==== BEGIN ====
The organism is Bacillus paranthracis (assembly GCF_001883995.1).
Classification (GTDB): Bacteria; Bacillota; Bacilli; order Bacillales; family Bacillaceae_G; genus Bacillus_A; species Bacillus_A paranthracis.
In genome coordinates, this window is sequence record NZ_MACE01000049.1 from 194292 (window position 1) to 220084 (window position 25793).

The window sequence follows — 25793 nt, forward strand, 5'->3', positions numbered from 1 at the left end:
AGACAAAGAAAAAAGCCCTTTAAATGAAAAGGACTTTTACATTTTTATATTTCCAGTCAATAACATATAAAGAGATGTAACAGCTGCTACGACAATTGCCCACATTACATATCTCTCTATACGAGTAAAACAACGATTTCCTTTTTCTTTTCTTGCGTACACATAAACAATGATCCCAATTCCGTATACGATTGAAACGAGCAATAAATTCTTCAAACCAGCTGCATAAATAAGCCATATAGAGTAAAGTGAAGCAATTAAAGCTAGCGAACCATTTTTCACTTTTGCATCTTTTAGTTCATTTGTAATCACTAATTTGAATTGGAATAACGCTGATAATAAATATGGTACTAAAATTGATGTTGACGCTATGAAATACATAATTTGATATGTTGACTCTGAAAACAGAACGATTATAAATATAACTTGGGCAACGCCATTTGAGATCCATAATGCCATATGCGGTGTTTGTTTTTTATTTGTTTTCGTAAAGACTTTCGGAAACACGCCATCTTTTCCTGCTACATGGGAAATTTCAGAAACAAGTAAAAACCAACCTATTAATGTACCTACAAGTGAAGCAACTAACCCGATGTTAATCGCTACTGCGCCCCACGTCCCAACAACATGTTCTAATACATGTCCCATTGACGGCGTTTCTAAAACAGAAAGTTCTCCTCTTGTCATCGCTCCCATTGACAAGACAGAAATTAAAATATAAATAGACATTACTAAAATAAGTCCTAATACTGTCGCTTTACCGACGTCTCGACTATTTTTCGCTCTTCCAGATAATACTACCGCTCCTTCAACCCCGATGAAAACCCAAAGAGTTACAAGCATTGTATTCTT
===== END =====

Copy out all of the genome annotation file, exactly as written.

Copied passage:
The organism is Bacillus paranthracis (assembly GCF_001883995.1).
Classification (GTDB): Bacteria; Bacillota; Bacilli; order Bacillales; family Bacillaceae_G; genus Bacillus_A; species Bacillus_A paranthracis.
In genome coordinates, this window is sequence record NZ_MACE01000049.1 from 194292 (window position 1) to 220084 (window position 25793).

The window sequence follows — 25793 nt, forward strand, 5'->3', positions numbered from 1 at the left end:
AGACAAAGAAAAAAGCCCTTTAAATGAAAAGGACTTTTACATTTTTATATTTCCAGTCAATAACATATAAAGAGATGTAACAGCTGCTACGACAATTGCCCACATTACATATCTCTCTATACGAGTAAAACAACGATTTCCTTTTTCTTTTCTTGCGTACACATAAACAATGATCCCAATTCCGTATACGATTGAAACGAGCAATAAATTCTTCAAACCAGCTGCATAAATAAGCCATATAGAGTAAAGTGAAGCAATTAAAGCTAGCGAACCATTTTTCACTTTTGCATCTTTTAGTTCATTTGTAATCACTAATTTGAATTGGAATAACGCTGATAATAAATATGGTACTAAAATTGATGTTGACGCTATGAAATACATAATTTGATATGTTGACTCTGAAAACAGAACGATTATAAATATAACTTGGGCAACGCCATTTGAGATCCATAATGCCATATGCGGTGTTTGTTTTTTATTTGTTTTCGTAAAGACTTTCGGAAACACGCCATCTTTTCCTGCTACATGGGAAATTTCAGAAACAAGTAAAAACCAACCTATTAATGTACCTACAAGTGAAGCAACTAACCCGATGTTAATCGCTACTGCGCCCCACGTCCCAACAACATGTTCTAATACATGTCCCATTGACGGCGTTTCTAAAACAGAAAGTTCTCCTCTTGTCATCGCTCCCATTGACAAGACAGAAATTAAAATATAAATAGACATTACTAAAATAAGTCCTAATACTGTCGCTTTACCGACGTCTCGACTATTTTTCGCTCTTCCAGATAATACTACCGCTCCTTCAACCCCGATGAAAACCCAAAGAGTTACAAGCATTGTATTCTT